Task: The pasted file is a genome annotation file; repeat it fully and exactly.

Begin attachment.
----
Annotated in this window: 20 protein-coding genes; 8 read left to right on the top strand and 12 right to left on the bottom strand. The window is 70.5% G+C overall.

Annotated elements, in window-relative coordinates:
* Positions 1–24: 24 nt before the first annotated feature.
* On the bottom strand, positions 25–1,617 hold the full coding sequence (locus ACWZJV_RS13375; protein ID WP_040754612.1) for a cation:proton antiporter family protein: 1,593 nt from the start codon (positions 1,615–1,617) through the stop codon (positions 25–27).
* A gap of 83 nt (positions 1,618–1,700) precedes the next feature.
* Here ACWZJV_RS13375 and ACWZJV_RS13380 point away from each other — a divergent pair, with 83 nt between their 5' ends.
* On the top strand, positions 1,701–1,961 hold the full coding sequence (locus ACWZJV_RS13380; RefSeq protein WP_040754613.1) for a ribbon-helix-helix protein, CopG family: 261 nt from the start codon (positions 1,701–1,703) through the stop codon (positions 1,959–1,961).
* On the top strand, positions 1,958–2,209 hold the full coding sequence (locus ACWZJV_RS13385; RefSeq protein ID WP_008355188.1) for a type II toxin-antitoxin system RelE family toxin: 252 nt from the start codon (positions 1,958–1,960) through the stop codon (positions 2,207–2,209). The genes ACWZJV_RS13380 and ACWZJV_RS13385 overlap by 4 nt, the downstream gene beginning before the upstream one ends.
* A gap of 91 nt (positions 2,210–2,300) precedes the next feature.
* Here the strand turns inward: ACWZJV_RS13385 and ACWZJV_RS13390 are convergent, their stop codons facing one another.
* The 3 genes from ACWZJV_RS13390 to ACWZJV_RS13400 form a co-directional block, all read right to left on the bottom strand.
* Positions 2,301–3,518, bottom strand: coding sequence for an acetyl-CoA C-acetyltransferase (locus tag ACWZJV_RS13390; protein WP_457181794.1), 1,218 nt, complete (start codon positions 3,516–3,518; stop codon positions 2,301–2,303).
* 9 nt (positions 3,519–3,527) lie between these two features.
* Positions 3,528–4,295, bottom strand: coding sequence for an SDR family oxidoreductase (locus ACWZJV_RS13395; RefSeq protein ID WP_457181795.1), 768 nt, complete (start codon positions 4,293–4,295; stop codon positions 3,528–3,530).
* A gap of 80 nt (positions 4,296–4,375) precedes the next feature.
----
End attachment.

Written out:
Annotated in this window: 20 protein-coding genes; 8 read left to right on the top strand and 12 right to left on the bottom strand. The window is 70.5% G+C overall.

Annotated elements, in window-relative coordinates:
* Positions 1–24: 24 nt before the first annotated feature.
* On the bottom strand, positions 25–1,617 hold the full coding sequence (locus ACWZJV_RS13375; protein ID WP_040754612.1) for a cation:proton antiporter family protein: 1,593 nt from the start codon (positions 1,615–1,617) through the stop codon (positions 25–27).
* A gap of 83 nt (positions 1,618–1,700) precedes the next feature.
* Here ACWZJV_RS13375 and ACWZJV_RS13380 point away from each other — a divergent pair, with 83 nt between their 5' ends.
* On the top strand, positions 1,701–1,961 hold the full coding sequence (locus ACWZJV_RS13380; RefSeq protein WP_040754613.1) for a ribbon-helix-helix protein, CopG family: 261 nt from the start codon (positions 1,701–1,703) through the stop codon (positions 1,959–1,961).
* On the top strand, positions 1,958–2,209 hold the full coding sequence (locus ACWZJV_RS13385; RefSeq protein ID WP_008355188.1) for a type II toxin-antitoxin system RelE family toxin: 252 nt from the start codon (positions 1,958–1,960) through the stop codon (positions 2,207–2,209). The genes ACWZJV_RS13380 and ACWZJV_RS13385 overlap by 4 nt, the downstream gene beginning before the upstream one ends.
* A gap of 91 nt (positions 2,210–2,300) precedes the next feature.
* Here the strand turns inward: ACWZJV_RS13385 and ACWZJV_RS13390 are convergent, their stop codons facing one another.
* The 3 genes from ACWZJV_RS13390 to ACWZJV_RS13400 form a co-directional block, all read right to left on the bottom strand.
* Positions 2,301–3,518, bottom strand: coding sequence for an acetyl-CoA C-acetyltransferase (locus tag ACWZJV_RS13390; protein WP_457181794.1), 1,218 nt, complete (start codon positions 3,516–3,518; stop codon positions 2,301–2,303).
* 9 nt (positions 3,519–3,527) lie between these two features.
* Positions 3,528–4,295, bottom strand: coding sequence for an SDR family oxidoreductase (locus ACWZJV_RS13395; RefSeq protein ID WP_457181795.1), 768 nt, complete (start codon positions 4,293–4,295; stop codon positions 3,528–3,530).
* A gap of 80 nt (positions 4,296–4,375) precedes the next feature.